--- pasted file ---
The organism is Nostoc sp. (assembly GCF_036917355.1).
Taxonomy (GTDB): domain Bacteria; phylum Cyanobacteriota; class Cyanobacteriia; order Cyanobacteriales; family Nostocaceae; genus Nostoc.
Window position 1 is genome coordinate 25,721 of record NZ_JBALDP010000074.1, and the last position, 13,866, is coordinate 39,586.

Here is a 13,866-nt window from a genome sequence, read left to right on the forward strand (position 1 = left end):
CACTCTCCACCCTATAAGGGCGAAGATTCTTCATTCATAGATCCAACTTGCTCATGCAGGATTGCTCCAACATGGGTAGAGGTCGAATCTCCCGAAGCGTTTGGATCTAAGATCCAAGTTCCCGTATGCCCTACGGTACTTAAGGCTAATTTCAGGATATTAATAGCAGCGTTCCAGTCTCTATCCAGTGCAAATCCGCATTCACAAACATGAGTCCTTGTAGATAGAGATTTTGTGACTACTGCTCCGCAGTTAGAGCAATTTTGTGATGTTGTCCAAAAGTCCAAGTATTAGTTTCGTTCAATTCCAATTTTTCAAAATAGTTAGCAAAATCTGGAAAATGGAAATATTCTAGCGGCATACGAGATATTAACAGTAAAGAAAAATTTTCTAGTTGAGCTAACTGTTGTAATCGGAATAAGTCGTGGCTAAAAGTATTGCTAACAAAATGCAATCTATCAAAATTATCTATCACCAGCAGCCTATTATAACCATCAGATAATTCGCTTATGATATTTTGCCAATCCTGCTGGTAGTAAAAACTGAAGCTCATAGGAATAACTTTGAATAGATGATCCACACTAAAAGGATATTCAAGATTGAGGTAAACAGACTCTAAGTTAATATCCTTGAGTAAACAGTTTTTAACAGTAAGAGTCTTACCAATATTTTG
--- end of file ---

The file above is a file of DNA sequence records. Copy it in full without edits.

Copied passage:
The organism is Nostoc sp. (assembly GCF_036917355.1).
Taxonomy (GTDB): domain Bacteria; phylum Cyanobacteriota; class Cyanobacteriia; order Cyanobacteriales; family Nostocaceae; genus Nostoc.
Window position 1 is genome coordinate 25,721 of record NZ_JBALDP010000074.1, and the last position, 13,866, is coordinate 39,586.

Here is a 13,866-nt window from a genome sequence, read left to right on the forward strand (position 1 = left end):
CACTCTCCACCCTATAAGGGCGAAGATTCTTCATTCATAGATCCAACTTGCTCATGCAGGATTGCTCCAACATGGGTAGAGGTCGAATCTCCCGAAGCGTTTGGATCTAAGATCCAAGTTCCCGTATGCCCTACGGTACTTAAGGCTAATTTCAGGATATTAATAGCAGCGTTCCAGTCTCTATCCAGTGCAAATCCGCATTCACAAACATGAGTCCTTGTAGATAGAGATTTTGTGACTACTGCTCCGCAGTTAGAGCAATTTTGTGATGTTGTCCAAAAGTCCAAGTATTAGTTTCGTTCAATTCCAATTTTTCAAAATAGTTAGCAAAATCTGGAAAATGGAAATATTCTAGCGGCATACGAGATATTAACAGTAAAGAAAAATTTTCTAGTTGAGCTAACTGTTGTAATCGGAATAAGTCGTGGCTAAAAGTATTGCTAACAAAATGCAATCTATCAAAATTATCTATCACCAGCAGCCTATTATAACCATCAGATAATTCGCTTATGATATTTTGCCAATCCTGCTGGTAGTAAAAACTGAAGCTCATAGGAATAACTTTGAATAGATGATCCACACTAAAAGGATATTCAAGATTGAGGTAAACAGACTCTAAGTTAATATCCTTGAGTAAACAGTTTTTAACAGTAAGAGTCTTACCAATATTTTG